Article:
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Biotech firm

Trimeris

(TRMS)

and Swiss drugmaker

Roche

warned Wednesday night that manufacturing problems have forced the companies to sharply lower their supply forecasts for the soon-to-be-approved AIDS drug Fuzeon.

The companies did not provide guidance on a potential revenue shortfall. Instead, they said initial Fuzeon supplies will likely be adequate for 12,000 to 15,000 patients by year-end 2003, down from an original estimate of 20,000 to 25,000 patients. Supply forecasts for year-end 2004 were reduced to 32,000 patients from 40,000 patients.

The Food and Drug Administration is widely expected to approve Fuzeon in the first quarter 2003. But Wall Street has been nervous about the drug's complex manufacturing process. It's so hard to make Fuzeon that many analysts and biotech fund managers have been concerned that there won't be enough drug to meet demand. It also costs a lot to make Fuzeon, causing worries about the drug's gross margin and ability to life Trimeris into profitability.

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Wednesday night, Trimeris and Roche acknowledged that these concerns are real. Initial commercial scale production yields at Roche's Colorado manufacturing plant were lower than projected, although improvements in efficiency have been made, the companies said. Another issue impacting Fuzeon supply: The companies must keep a six-month "safety supply" of the drug in inventory for each patient.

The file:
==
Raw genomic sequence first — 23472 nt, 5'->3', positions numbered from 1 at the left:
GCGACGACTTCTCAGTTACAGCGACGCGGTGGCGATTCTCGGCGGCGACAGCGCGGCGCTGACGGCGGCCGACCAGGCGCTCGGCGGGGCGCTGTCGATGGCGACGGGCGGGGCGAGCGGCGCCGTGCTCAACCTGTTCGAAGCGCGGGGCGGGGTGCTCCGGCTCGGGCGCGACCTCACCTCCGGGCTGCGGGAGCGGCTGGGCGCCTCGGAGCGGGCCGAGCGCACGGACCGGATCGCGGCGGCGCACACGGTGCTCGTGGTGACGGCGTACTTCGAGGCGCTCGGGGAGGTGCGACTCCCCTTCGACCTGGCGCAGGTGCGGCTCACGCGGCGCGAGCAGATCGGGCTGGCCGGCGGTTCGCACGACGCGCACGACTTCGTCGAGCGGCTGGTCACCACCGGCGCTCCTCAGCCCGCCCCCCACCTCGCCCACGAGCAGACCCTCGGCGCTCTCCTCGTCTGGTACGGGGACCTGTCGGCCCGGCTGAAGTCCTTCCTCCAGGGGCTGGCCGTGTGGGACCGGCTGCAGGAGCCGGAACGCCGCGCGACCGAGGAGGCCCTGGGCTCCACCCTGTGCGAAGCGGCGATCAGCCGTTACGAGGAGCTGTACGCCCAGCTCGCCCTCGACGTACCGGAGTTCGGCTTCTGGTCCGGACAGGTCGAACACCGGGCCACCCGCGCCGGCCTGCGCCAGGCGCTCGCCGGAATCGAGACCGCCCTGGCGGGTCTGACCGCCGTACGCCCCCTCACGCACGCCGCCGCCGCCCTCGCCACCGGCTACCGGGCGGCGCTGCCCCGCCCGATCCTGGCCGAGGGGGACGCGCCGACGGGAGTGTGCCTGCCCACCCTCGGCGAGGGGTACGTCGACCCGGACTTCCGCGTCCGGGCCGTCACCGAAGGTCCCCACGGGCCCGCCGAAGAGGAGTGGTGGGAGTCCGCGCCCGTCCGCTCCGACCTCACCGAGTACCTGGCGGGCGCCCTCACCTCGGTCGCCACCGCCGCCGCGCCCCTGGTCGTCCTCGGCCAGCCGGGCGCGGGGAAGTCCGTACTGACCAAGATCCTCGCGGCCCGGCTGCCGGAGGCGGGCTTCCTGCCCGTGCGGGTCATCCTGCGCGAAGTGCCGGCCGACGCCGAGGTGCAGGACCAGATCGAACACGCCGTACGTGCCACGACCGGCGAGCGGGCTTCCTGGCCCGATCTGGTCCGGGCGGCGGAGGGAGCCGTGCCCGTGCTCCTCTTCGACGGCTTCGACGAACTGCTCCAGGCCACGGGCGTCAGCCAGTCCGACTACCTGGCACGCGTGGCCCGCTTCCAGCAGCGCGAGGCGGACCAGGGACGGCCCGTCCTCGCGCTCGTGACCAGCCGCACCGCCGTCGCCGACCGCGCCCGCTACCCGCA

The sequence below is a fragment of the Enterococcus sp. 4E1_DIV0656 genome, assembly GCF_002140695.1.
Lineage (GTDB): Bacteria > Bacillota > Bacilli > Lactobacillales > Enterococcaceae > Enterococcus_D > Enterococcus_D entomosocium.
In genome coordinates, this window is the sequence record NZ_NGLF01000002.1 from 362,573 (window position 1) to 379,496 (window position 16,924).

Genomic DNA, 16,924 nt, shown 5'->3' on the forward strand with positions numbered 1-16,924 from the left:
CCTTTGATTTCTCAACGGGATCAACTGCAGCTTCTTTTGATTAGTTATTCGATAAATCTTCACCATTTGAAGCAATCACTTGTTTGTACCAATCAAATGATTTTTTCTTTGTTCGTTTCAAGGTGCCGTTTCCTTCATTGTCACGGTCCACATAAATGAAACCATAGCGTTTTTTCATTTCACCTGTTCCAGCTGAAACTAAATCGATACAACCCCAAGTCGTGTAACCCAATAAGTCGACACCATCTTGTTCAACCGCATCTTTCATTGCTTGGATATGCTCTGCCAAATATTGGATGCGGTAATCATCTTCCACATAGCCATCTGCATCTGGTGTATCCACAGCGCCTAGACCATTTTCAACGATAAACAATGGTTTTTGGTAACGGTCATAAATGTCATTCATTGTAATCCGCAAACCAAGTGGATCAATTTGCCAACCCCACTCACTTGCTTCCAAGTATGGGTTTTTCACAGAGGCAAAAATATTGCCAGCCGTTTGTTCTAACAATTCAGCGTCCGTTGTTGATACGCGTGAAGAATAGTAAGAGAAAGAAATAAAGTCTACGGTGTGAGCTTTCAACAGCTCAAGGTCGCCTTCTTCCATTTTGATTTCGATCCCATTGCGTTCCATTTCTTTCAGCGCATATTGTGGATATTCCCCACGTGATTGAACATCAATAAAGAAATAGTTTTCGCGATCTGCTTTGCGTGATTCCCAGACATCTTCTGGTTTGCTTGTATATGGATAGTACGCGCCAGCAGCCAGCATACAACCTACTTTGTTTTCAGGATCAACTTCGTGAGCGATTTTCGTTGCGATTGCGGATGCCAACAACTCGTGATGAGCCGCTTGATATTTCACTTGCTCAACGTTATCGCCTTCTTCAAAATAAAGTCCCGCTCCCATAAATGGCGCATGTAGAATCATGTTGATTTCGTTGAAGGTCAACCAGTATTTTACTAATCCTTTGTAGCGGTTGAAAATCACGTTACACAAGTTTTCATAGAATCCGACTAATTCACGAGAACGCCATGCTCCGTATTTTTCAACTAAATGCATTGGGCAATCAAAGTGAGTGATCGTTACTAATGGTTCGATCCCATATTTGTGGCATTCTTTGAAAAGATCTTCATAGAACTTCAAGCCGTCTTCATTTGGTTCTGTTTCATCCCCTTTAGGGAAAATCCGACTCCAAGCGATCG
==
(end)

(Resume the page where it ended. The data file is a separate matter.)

"In 2003, we will ensure that Fuzeon supplies are carefully managed -- given the potential for demand to exceed supply -- so that people who are initiated on therapy will receive an uninterrupted supply," said George Gemayel, a Roche vice president, in a statement.

Wednesday night, sell-side analysts were in the process of reworking their Fuzeon sales numbers, so it's not yet clear what the new revenue forecasts will be.

Before tonight's warning, analysts were forecasting 2003 Fuzeon sales in the range of about $70 million to almost $160 million. The wide range comes from the fact that exact pricing of the drug hasn't been disclosed by the companies, and analysts have differed on the number of patients who will be able to get the drug in 2003.

In early November, Deutsche Banc biotech analyst Dennis Harp cut his 2003 Fuzeon sales forecast to $106 million from $210 million, but even those lower numbers were based on 20,000 Fuzeon patients by year-end 2003. Harp rates Trimeris a buy and his firm has a banking relationship with the company.

Banc of America Securities biotech analyst Mike King's estimate (before today's warning) for Fuzeon sales stands at $158 million for 2003 and $306.5 million in 2004. He rates the stock a buy and his firm has a banking relationship with the company.

Trimeris shares closed Wednesday down 3% to $39.96. The stock started selling off at midday after the biotech firm was a guest at a lunch sponsored by Banc of America Securities. There, executives gave off some clearly negative signals about Fuzeon production problems, according to one fund manager who attended the event.

Fuzeon is the first of a new class of anti-HIV drugs called "fusion inhibitors." Unlike the 16 other approved AIDS drugs that attack the virus after it enters human cells, Fuzeon erects a barrier on the outside of cells, preventing HIV from getting inside. If the virus can't invade, or "fuse," with the cell, it can't reproduce. This makes Fuzeon an important drug for patients who've grown resistant to other therapies.

But the big issue with Fuzeon has not been its efficacy, but the complex and costly manufacturing process required to make it. There are about 106 steps in the Fuzeon manufacturing process, compared with about a dozen for typical drugs.